Amnesty International has also been vocal in its criticism of both the Joint Statements and the Bills, and its attitude has been mirrored by a number of international lawyers, academic and non-governmental organisations. Amnesty has said:

This is the latest in a series of steps by the Australian Government which effectively undermine their commitment to human rights. On the one hand, it is telling the world that it is bound by the treaties it has ratified -- and in some cases helped to develop. But on the other hand, with this draft law, the government is giving its people and the world a very different message.

Rather than drafting technical laws to avoid legal obligations, the government should immediately draft laws to fully implement international treaties such as the Convention on the Rights of the Child which it ratified in 1990...(9)

The Senate Inquiry into the Bill also observed that there were a large number of submissions to the effect that the Bill was either unnecessary or ill-advised.(10) While the Attorney-General's Department, the Department of Foreign Affairs and Trade and the Department of Immigration and Ethnic Affairs supported the Bill, a number of witnesses and submissions, including views from the Law Council of Australia, the Federation of Community Legal Centres, the Human Rights Commissioner and eminent international lawyers and academics, were opposed to the passage of the Bill. The Committee concluded that the Bill should be passed unamended, while the Minority Report from the ALP members of the Committee supported amendments to the Bill, noting that since the introduction of the original Bill by the ALP Government circumstances had changed. In particular they put the view that:

  • community concerns about reliance on Teoh undermining administrative law had not come to pass
  • changes to the treaty-making process meant that the Parliament was now involved to such an extent that the Bill in its current form was unnecessary, and
  • Australia was now in greater danger of losing its good reputation at an international level than it had been when the Bill was first introduced.

The Democrats Minority Report reiterated their view that the Bill is 'one of the most repugnant Bills' to have come to light and highlighting the view of witnesses who had described it as 'fundamentally flawed', an 'over reaction', 'anomalous', 'a betrayal' and 'a disgrace'.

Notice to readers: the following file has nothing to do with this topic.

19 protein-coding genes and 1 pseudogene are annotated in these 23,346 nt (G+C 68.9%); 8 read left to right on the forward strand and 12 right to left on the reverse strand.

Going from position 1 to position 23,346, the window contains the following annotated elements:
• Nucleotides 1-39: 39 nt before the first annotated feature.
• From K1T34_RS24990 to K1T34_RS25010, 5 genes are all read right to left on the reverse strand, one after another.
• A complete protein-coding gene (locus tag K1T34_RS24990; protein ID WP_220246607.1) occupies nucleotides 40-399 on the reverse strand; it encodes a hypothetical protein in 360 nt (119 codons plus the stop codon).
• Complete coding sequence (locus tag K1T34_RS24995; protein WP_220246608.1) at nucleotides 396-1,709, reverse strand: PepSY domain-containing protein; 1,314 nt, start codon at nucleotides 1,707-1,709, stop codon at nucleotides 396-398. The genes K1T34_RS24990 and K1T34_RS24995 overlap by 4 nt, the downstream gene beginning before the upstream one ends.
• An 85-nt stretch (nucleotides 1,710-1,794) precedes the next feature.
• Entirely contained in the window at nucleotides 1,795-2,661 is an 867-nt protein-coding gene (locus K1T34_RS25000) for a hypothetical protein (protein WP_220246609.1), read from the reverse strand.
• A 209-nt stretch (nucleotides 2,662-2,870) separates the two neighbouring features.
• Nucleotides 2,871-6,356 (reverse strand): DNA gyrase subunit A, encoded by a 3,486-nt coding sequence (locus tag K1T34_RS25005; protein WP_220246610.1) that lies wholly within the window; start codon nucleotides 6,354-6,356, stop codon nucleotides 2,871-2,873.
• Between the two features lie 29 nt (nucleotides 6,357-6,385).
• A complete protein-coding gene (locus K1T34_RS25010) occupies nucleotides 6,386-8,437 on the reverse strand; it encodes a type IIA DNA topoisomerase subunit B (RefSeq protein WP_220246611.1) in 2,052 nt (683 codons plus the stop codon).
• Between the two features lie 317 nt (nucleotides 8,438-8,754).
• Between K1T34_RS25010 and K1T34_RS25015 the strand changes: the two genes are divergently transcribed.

In introducing the Bill the Attorney-General, Mr Williams, said that the Government was of the view that the Bill was necessary to protect the role of the Australian Parliament in changing Australian law to implement our treaty obligations. He also noted that the Bill will not affect the use by courts of international law in the interpretation of statutes and the development of the common law.(11) Mr Williams also quoted the former Minister for Foreign Affairs and Trade, Mr Evans, who said at a conference in 1995:

My lack of enthusiasm for Teoh is not especially a function of my lack of appreciation of how it has narrowed the gap between international and domestic law: rather it is a function of my belief that Teoh creates a decision-making environment that is unworkable in practice, and that it goes further than the court was compelled to go by any legal principle, or should have gone, in upsetting the present balance between Executive, Legislature and Judiciary. The pre-Teoh balance was a delicate one, to be sure, but nonetheless one perfectly attractive in theory and workable in practice.(12)

Post 1995 Legal Developments

In Yad Ram v Department of Immigration and Ethnic Affairs [Administrative Appeals Tribunal, unreported, Q 95/96, 19 December 1995], Gerber DP said that the Joint Statement:

sought to turn Teoh into a jurisprudential curio, an artefact like Piltdown Man, of historic interest only, establishing nothing. Unlike the Piltdown skull, where someone (generally believed to have been a mischievous solicitor) merely filed down two of "Mr" Piltdown's molars, Messrs Evans and Lavarch were determined to extract all of Mr Teoh's teeth.(13)

Gerber DP continued:

Whilst it is no doubt competent for Parliament to render the signing of an international convention into 'merely a platitudinous ineffectual act' (per Mason CJ and Deane J), I am not convinced that this same competence can be found in the interstices of some kind of ministerial prerogative.(14)